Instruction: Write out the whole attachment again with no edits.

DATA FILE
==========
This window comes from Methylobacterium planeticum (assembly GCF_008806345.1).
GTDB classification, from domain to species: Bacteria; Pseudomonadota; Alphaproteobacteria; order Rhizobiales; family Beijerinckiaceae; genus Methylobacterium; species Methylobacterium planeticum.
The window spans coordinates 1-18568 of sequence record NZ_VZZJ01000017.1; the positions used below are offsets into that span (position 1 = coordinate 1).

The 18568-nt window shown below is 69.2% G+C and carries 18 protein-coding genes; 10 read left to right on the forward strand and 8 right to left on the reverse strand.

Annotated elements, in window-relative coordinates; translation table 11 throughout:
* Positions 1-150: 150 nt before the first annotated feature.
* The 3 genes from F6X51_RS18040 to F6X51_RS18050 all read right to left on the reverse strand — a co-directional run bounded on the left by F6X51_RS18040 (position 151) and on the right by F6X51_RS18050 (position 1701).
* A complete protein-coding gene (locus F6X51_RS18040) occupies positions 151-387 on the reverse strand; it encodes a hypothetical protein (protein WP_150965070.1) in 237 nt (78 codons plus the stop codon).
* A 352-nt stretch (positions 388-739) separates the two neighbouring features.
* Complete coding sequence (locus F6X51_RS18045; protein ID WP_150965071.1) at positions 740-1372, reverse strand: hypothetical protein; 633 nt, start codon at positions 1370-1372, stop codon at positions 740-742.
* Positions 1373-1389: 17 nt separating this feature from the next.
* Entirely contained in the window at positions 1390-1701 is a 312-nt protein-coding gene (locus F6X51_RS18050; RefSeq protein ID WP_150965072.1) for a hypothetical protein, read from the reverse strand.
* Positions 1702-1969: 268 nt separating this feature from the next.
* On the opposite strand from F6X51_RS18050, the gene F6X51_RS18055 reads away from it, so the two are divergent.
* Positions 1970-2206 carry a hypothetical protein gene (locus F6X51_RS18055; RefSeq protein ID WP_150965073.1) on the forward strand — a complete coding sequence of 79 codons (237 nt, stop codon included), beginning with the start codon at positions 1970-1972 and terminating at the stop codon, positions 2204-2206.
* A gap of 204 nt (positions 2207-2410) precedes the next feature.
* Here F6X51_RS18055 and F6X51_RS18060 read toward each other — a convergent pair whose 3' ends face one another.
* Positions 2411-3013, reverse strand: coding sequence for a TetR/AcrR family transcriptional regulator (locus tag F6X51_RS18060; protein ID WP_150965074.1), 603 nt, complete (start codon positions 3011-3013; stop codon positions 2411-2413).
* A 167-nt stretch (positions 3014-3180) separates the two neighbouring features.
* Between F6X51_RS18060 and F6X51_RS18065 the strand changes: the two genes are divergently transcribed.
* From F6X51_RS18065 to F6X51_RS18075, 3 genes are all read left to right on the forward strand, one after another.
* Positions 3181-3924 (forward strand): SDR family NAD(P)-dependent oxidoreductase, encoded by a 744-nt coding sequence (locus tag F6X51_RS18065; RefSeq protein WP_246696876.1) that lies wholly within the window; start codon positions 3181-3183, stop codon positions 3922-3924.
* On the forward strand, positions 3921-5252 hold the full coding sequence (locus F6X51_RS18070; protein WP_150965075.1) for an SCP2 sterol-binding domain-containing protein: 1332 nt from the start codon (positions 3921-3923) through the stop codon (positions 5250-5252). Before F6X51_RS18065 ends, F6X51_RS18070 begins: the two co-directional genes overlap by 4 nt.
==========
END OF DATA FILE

This window comes from Methylobacterium planeticum (assembly GCF_008806345.1).
GTDB classification, from domain to species: Bacteria; Pseudomonadota; Alphaproteobacteria; order Rhizobiales; family Beijerinckiaceae; genus Methylobacterium; species Methylobacterium planeticum.
The window spans coordinates 1-18568 of sequence record NZ_VZZJ01000017.1; the positions used below are offsets into that span (position 1 = coordinate 1).

The 18568-nt window shown below is 69.2% G+C and carries 18 protein-coding genes; 10 read left to right on the forward strand and 8 right to left on the reverse strand.

Annotated elements, in window-relative coordinates; translation table 11 throughout:
* Positions 1-150: 150 nt before the first annotated feature.
* The 3 genes from F6X51_RS18040 to F6X51_RS18050 all read right to left on the reverse strand — a co-directional run bounded on the left by F6X51_RS18040 (position 151) and on the right by F6X51_RS18050 (position 1701).
* A complete protein-coding gene (locus F6X51_RS18040) occupies positions 151-387 on the reverse strand; it encodes a hypothetical protein (protein WP_150965070.1) in 237 nt (78 codons plus the stop codon).
* A 352-nt stretch (positions 388-739) separates the two neighbouring features.
* Complete coding sequence (locus F6X51_RS18045; protein ID WP_150965071.1) at positions 740-1372, reverse strand: hypothetical protein; 633 nt, start codon at positions 1370-1372, stop codon at positions 740-742.
* Positions 1373-1389: 17 nt separating this feature from the next.
* Entirely contained in the window at positions 1390-1701 is a 312-nt protein-coding gene (locus F6X51_RS18050; RefSeq protein ID WP_150965072.1) for a hypothetical protein, read from the reverse strand.
* Positions 1702-1969: 268 nt separating this feature from the next.
* On the opposite strand from F6X51_RS18050, the gene F6X51_RS18055 reads away from it, so the two are divergent.
* Positions 1970-2206 carry a hypothetical protein gene (locus F6X51_RS18055; RefSeq protein ID WP_150965073.1) on the forward strand — a complete coding sequence of 79 codons (237 nt, stop codon included), beginning with the start codon at positions 1970-1972 and terminating at the stop codon, positions 2204-2206.
* A gap of 204 nt (positions 2207-2410) precedes the next feature.
* Here F6X51_RS18055 and F6X51_RS18060 read toward each other — a convergent pair whose 3' ends face one another.
* Positions 2411-3013, reverse strand: coding sequence for a TetR/AcrR family transcriptional regulator (locus tag F6X51_RS18060; protein ID WP_150965074.1), 603 nt, complete (start codon positions 3011-3013; stop codon positions 2411-2413).
* A 167-nt stretch (positions 3014-3180) separates the two neighbouring features.
* Between F6X51_RS18060 and F6X51_RS18065 the strand changes: the two genes are divergently transcribed.
* From F6X51_RS18065 to F6X51_RS18075, 3 genes are all read left to right on the forward strand, one after another.
* Positions 3181-3924 (forward strand): SDR family NAD(P)-dependent oxidoreductase, encoded by a 744-nt coding sequence (locus tag F6X51_RS18065; RefSeq protein WP_246696876.1) that lies wholly within the window; start codon positions 3181-3183, stop codon positions 3922-3924.
* On the forward strand, positions 3921-5252 hold the full coding sequence (locus F6X51_RS18070; protein WP_150965075.1) for an SCP2 sterol-binding domain-containing protein: 1332 nt from the start codon (positions 3921-3923) through the stop codon (positions 5250-5252). Before F6X51_RS18065 ends, F6X51_RS18070 begins: the two co-directional genes overlap by 4 nt.